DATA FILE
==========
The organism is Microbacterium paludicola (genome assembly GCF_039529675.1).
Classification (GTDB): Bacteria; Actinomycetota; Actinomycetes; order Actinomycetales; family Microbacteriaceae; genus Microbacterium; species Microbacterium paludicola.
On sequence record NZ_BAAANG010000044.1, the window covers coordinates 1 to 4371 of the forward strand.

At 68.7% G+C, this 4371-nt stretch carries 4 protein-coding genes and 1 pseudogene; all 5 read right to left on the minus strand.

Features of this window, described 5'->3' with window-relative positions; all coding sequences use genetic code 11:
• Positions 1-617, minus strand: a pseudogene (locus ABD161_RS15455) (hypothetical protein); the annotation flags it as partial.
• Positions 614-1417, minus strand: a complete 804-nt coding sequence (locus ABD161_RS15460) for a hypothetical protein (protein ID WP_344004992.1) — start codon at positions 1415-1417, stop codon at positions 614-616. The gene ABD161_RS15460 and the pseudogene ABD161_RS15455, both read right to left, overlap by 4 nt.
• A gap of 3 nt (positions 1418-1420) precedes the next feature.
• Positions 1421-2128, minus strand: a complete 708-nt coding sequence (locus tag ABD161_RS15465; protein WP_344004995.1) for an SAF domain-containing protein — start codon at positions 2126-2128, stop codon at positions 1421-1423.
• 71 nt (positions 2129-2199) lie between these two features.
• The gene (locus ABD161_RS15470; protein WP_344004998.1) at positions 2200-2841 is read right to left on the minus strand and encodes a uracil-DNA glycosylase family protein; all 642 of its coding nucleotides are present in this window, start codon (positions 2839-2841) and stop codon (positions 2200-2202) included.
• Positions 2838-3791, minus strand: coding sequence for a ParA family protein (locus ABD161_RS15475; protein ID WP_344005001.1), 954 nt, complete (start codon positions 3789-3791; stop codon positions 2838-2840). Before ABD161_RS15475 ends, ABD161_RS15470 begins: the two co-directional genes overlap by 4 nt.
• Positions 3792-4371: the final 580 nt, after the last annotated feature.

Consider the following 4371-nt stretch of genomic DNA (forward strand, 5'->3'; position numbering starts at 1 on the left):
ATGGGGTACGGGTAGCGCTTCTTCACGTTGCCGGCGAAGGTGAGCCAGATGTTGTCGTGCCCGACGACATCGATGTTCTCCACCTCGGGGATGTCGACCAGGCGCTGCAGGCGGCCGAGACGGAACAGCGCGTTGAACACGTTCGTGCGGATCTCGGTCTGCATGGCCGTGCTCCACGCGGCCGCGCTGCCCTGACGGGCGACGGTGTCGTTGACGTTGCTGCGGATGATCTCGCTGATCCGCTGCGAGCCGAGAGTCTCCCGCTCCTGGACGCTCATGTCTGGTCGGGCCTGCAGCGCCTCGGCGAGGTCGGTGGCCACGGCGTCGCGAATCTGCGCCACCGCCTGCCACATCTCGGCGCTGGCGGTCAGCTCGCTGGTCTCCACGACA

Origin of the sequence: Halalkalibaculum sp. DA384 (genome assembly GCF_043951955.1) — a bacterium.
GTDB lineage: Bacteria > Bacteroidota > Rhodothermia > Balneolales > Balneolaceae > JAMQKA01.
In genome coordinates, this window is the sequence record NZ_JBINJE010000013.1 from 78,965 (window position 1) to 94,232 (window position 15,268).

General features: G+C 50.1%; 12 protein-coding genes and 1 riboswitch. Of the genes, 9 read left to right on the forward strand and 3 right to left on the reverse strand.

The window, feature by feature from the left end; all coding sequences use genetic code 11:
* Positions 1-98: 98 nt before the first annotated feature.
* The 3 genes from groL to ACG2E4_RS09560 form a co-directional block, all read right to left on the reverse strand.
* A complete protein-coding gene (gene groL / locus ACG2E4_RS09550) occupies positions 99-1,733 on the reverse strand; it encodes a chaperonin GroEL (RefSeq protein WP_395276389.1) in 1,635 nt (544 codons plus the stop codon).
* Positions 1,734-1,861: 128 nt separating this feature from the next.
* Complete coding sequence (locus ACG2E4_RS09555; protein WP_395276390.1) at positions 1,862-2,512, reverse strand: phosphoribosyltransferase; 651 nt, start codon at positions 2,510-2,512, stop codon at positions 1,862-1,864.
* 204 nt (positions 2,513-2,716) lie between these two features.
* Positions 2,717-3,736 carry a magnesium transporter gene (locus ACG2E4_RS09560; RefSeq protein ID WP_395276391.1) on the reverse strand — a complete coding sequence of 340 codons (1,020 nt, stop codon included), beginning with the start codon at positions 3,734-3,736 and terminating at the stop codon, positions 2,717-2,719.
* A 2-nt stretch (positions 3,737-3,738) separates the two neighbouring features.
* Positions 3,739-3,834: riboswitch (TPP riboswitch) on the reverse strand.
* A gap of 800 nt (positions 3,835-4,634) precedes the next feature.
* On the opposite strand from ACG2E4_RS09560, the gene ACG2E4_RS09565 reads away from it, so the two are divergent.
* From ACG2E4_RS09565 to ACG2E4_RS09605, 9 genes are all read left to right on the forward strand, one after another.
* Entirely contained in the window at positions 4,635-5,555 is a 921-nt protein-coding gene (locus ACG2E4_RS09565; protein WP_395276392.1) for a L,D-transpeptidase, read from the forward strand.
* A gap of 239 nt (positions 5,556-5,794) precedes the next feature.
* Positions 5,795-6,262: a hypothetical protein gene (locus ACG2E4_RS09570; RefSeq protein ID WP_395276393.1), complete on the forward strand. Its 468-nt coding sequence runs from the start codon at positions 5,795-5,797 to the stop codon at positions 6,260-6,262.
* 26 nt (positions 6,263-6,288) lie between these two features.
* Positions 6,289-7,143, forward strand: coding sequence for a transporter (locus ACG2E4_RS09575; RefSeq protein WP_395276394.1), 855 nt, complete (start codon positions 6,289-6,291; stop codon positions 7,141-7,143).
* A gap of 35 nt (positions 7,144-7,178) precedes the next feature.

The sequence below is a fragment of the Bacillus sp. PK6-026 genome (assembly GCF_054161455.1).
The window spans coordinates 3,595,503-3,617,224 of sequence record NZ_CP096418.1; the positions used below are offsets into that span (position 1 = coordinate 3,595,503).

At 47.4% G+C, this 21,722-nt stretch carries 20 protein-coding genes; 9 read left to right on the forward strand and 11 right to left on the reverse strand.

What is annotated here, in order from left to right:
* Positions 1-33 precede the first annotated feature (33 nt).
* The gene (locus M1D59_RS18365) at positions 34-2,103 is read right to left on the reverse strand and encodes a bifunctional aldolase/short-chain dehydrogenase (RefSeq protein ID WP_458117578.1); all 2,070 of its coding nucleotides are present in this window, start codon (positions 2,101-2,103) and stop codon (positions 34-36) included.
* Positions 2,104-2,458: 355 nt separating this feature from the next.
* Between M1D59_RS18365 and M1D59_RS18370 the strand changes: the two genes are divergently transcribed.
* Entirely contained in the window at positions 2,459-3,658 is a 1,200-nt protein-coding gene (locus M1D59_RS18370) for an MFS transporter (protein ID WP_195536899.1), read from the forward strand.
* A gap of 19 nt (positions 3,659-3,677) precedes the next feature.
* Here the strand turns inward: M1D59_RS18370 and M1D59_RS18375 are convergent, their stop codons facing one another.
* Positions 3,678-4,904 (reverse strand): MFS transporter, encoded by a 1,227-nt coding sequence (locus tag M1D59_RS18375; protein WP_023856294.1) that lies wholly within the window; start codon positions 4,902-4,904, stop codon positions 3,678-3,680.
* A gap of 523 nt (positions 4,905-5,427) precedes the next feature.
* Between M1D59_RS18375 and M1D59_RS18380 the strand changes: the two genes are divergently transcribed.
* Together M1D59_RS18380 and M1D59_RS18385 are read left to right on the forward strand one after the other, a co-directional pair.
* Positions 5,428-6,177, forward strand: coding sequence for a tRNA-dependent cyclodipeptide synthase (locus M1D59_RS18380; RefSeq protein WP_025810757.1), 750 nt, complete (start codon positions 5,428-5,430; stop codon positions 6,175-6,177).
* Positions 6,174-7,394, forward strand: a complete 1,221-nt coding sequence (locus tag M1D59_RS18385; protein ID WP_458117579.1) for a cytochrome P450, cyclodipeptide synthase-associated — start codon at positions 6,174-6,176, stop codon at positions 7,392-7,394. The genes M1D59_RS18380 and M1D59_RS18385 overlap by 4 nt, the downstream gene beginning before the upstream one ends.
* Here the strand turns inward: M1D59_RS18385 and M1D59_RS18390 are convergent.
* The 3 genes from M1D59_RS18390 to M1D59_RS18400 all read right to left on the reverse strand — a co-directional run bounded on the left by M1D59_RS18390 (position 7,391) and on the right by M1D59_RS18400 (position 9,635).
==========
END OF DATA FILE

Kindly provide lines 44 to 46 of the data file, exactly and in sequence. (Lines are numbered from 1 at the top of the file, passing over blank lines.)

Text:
* The gene (locus M1D59_RS18365) at positions 34-2,103 is read right to left on the reverse strand and encodes a bifunctional aldolase/short-chain dehydrogenase (RefSeq protein ID WP_458117578.1); all 2,070 of its coding nucleotides are present in this window, start codon (positions 2,101-2,103) and stop codon (positions 34-36) included.
* Positions 2,104-2,458: 355 nt separating this feature from the next.
* Between M1D59_RS18365 and M1D59_RS18370 the strand changes: the two genes are divergently transcribed.